Today in Seattle, Microsoft kicked off its annual developer conference, Build. Build is a conference by developers, and for developers, so we don’t get the consumer-facing technology at the same scale as other dev events, like those from Google, Facebook, and Apple, but we still have plenty of cool stuff to talk about.
Here’s what you missed.
Windows 10 hits a major milestone
Hate spammy ICOs and crappy cryptocurrencies?
So do we.
Microsoft originally set the goal of reaching 1 billion devices by mid-2018, a goal it appears unlikely to hit. That’s not to say growth is stagnant, as the company has now added over 100 million users since hitting 400 million back in September. Hitting a billion in just over a year, however, seems unlikely.
PowerPoint, now with translation
PowerPoint now features a plugin allowing for instant translation of your slide deck. The extension leverages Microsoft’s Translation APIs to translate your content, on-the-fly, into 10 languages in real time: Arabic, Chinese, English, French, German, Italian, Japanese, Russian, and Spanish. Better, the plugin also generates captions in the appropriate language for those with hearing difficulties.
For the 100 million Office 365 users worldwide, this innovative new translation tool should prove to be a boon to the business community. With PowerPoint being the most-used application for delivering these sorts of presentations, the ability to write a presentation in English, in San Francisco, and use the same presentation — without professional translation — in Beijing, is really unheard of.
Keeping workplaces safe with AI
Andrea Carl, Director of Commercial Communications at Microsoft today demoed how smart AI could one day make the workplace safer. Using the Azure stack, Azure IoT Edge, Microsoft Cognitive Services, and specialty cameras, to detail how artificial intelligence could one day save lives by predicting accidents — and alerting you to these possibilities — before they happen.
In the demo, Carl showed how a jackhammer, when stored standing up, against a bench, was a potential accident in wait. The AI recognized this hazard, and alerted a nearby worker that the jackhammer was being stored incorrectly. He then laid it down on its side, a much safer way to store the tool.
Next, we saw Carl pull up all non-employees on a job site. Using facial recognition, the AI recognized those in the system as employees, and pulled those it didn’t have a record for anyone (with access) requesting the information. From there, Carl could see the new hire, add a profile for her to the system, and set permissions for what she’s allowed to do — like handle a jackhammer. If an unauthorized person is handling a piece of heavy machinery, the system alerts nearby employees.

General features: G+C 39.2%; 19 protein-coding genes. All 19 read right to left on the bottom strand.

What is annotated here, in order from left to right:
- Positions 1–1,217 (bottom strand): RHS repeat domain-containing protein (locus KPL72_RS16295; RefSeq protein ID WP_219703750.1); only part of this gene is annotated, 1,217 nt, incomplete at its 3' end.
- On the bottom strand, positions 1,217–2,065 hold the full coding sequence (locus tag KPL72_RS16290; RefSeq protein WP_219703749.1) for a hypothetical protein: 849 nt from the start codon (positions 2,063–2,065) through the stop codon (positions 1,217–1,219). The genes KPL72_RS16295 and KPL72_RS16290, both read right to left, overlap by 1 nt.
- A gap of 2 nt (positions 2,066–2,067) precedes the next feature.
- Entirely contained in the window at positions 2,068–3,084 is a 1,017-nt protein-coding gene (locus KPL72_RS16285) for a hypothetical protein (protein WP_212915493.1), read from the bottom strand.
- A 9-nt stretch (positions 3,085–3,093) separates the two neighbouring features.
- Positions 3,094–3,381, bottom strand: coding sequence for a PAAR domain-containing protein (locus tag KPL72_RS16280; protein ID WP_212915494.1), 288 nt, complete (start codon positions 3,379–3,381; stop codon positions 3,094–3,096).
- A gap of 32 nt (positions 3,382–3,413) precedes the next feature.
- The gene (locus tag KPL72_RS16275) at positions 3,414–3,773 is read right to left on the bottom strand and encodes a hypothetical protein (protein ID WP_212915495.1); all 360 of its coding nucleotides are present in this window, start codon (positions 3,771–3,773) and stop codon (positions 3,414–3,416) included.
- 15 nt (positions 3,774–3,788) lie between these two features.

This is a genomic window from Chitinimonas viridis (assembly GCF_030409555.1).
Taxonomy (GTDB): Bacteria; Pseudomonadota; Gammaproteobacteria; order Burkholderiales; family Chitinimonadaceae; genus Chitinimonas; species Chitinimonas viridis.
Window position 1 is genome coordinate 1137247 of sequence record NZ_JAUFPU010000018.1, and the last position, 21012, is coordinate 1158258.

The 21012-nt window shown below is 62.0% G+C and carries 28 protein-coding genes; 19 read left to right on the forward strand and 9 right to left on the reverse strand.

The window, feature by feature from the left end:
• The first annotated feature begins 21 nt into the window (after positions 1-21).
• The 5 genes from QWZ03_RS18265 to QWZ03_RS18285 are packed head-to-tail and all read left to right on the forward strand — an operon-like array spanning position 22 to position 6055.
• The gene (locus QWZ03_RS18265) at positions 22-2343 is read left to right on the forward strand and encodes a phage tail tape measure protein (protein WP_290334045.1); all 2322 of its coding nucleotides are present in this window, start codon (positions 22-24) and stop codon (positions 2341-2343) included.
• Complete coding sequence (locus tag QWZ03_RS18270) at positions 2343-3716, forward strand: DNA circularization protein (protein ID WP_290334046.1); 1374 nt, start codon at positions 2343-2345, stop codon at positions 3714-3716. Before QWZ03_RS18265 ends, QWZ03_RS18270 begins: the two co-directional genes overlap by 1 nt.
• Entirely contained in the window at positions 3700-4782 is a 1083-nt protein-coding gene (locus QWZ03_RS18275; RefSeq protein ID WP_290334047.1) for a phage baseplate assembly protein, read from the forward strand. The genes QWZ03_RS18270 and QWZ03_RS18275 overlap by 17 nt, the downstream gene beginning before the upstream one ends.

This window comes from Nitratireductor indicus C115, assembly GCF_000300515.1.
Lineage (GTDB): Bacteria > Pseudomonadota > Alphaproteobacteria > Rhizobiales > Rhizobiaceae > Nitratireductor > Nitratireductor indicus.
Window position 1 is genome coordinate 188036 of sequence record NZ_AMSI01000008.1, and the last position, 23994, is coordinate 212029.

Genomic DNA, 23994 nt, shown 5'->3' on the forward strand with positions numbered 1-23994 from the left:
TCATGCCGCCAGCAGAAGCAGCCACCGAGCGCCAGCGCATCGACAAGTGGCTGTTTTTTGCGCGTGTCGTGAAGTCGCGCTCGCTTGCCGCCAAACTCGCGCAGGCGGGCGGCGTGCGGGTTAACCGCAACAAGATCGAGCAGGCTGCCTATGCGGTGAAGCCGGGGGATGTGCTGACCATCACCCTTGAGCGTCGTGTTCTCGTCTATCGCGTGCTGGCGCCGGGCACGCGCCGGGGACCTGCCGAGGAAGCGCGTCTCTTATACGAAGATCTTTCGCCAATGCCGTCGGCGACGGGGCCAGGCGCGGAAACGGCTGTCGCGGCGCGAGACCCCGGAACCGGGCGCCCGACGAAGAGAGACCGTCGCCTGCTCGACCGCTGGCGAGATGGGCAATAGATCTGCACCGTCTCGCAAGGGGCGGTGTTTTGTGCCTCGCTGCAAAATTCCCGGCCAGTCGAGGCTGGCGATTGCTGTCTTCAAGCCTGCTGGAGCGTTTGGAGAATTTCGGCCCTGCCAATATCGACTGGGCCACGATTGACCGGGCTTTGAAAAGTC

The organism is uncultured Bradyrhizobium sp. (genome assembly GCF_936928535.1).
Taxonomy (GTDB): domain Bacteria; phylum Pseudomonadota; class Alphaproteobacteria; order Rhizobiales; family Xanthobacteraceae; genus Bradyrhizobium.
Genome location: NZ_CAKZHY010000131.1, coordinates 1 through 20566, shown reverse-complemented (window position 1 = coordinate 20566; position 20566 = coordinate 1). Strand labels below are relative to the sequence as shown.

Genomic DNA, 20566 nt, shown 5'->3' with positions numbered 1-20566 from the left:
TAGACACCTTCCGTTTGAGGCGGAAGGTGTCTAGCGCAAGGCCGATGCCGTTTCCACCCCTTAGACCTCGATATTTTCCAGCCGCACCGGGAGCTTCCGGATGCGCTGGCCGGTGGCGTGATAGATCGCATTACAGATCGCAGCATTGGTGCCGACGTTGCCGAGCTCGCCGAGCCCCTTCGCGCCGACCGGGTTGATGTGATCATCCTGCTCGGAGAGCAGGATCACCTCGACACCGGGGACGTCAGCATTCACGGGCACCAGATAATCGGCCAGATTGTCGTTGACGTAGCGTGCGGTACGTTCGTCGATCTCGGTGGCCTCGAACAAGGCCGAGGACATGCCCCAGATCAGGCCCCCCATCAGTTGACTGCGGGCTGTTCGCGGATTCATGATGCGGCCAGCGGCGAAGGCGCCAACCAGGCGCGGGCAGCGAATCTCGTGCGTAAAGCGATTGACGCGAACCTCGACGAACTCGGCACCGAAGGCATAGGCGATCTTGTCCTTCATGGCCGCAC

The implications here are incredible, and it’s not hard to see how this could make construction sites, manufacturing facilities, and any number of other dangerous jobs safer.
Opening up Cortana
After promising it back in December, Microsoft today delivered on its promise to allow developers to create new skills for Cortana. These skills allow Cortana to listen for, and understand, new commands on any device capable of running it — hubs, mobile devices, or laptops.
Better, Microsoft says developers can reuse a lot of the code they’ve created for Alexa, or the Microsoft Bot Framework.
With 141 million people using Cortana, developers have a lot of motivation to create some really cool new functionality for Microsoft’s smart AI assistant.
Microsoft releases Visual Studio for macOS to everyone
After first promising it back in November, today Microsoft announced Visual Studio was rolling out to the general public (it was formerly in preview). The release is an important one, as it signifies Microsoft’s vision to support developers, no matter where they write code. It follows up the release of a Linux terminal on Windows last year.
Visual Studio is a popular IDE, and although it’s generally been used for Windows apps, it’s making huge strides to work on mobile (with the addition of Xamarin), and now other desktop platforms like macOS and Linux.
Azure goes mobile
Principal Program Manager Scott Hanselman today took to the stage in Seattle to announce the major updates to Microsoft’s cloud computing platform.
One of the most exciting of these announcements was the release of two new mobile apps — iOS and Android — to help manage applications using Azure. It’s unlikely you’ll be doing a lot of dev work with a mobile app, but the ability to check real-time analytics and error reporting, as well as restarting and provisioning virtual machines gives devs a top-down view of all they need to know, while on the go.
Which, as Hanselman said, should in no way impact personal relationships.
Build AI models in minutes
AI will undoubtedly disrupt entire industries over the coming years, and some of the groundwork is already in place. One of the tools worth getting excited about is Microsoft’s Cognitive Services.
Typically, training an AI models takes days (sometimes weeks or months) even for relatively simple tasks. Today, Microsoft announced Custom Vision, a tool that lets you create sophisticated computer vision applications with minimal training. Creating your own custom vision API models now requires only a sample of training data — as few as a couple dozen photographic samples — to train the model. This could significantly speed up development time, and help usher in a new world dominated by AI.